Every day, at exactly 12 noon, a shot is fired from a cannon on the Janiculum Hill (Colle del Gianicolo). The practise, known as the Cannone del Mezzogiorno, was established in 1847 by Pope Pius IX (r. 1846-78) to set a standard time for the ringing of the city's church bells.
The official sundial that marked noon was located in a small tower on top of the Collegio Romano, the Jesuit seminary. There was a tall poll on the roof of the adjacent church of Sant' Ignazio di Loyola, which could be seen from Castel Sant' Angelo, where the cannon was originally located. A few minutes before noon a sphere was raised to the top of the pole as a signal for the artillerymen to get ready. As soon as the sundial marked noon, the sphere was dropped and the cannon fired.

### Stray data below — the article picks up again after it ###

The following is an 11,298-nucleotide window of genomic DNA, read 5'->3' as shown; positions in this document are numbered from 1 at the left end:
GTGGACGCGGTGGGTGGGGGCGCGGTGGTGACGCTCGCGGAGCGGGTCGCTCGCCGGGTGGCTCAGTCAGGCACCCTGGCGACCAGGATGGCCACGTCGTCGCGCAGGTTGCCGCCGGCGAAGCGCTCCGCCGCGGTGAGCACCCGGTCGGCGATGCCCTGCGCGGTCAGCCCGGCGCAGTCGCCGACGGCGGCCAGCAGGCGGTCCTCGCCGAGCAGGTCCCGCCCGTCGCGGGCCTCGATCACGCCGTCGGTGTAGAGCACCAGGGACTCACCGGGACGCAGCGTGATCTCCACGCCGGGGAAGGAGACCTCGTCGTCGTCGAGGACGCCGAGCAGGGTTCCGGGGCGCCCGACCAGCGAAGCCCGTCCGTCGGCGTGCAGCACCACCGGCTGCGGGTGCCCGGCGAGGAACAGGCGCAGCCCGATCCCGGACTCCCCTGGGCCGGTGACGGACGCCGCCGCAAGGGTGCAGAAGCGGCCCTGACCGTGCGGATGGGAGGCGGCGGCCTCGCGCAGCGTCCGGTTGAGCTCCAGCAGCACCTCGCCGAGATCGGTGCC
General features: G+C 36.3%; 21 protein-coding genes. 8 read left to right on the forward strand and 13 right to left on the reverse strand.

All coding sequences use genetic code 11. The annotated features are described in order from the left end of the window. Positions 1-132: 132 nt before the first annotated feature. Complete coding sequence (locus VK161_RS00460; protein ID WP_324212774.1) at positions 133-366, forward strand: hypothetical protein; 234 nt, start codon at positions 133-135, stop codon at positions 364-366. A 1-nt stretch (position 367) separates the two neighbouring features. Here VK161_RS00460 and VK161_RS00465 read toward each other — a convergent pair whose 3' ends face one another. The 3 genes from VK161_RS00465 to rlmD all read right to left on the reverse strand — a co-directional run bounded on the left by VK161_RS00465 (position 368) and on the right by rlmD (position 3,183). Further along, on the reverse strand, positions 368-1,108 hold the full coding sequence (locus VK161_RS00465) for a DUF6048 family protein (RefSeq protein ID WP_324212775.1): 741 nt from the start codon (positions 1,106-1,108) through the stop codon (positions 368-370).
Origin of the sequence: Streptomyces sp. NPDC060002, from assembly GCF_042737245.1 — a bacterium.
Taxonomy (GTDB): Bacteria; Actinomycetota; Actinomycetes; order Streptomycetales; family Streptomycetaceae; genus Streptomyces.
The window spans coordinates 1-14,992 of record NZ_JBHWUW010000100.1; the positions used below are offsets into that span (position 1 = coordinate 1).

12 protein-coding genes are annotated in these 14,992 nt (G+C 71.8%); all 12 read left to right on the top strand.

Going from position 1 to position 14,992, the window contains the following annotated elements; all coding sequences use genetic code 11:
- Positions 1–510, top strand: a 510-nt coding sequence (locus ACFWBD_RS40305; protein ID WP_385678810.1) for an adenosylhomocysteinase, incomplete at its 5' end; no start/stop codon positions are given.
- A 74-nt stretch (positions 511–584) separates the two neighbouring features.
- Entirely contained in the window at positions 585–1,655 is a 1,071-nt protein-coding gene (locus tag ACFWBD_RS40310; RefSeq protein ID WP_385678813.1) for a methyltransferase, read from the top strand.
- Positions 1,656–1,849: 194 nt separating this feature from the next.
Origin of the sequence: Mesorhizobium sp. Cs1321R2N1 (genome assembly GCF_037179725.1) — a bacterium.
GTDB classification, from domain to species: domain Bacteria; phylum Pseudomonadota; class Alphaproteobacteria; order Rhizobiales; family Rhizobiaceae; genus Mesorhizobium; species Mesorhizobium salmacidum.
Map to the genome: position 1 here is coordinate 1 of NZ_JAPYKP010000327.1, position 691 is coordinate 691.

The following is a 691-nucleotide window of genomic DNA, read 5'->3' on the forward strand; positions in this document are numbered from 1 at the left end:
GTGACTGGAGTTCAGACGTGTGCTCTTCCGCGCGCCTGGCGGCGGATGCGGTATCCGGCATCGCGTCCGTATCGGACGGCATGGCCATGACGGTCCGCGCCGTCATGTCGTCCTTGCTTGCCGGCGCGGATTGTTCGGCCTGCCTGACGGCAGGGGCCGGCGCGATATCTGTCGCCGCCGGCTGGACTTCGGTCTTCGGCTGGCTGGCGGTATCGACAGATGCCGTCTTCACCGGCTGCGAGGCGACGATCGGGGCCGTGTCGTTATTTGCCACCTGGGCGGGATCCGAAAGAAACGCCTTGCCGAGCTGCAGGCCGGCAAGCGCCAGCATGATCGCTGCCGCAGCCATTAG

In August 1903, the cannon was transferred to Monte Mario hill. A few months later, on January 24th 1904, it was moved to its present location, where it has remained ever since.
The firing of the cannon was suspended in 1939, at the outset of the second world war, but resumed 20 years later on April 21st (Rome's birthday) 1959.
My name is David Lown and I am an art historian from Cambridge, England. Since 2001 I have lived in Italy, where I run private walking tours of Rome.
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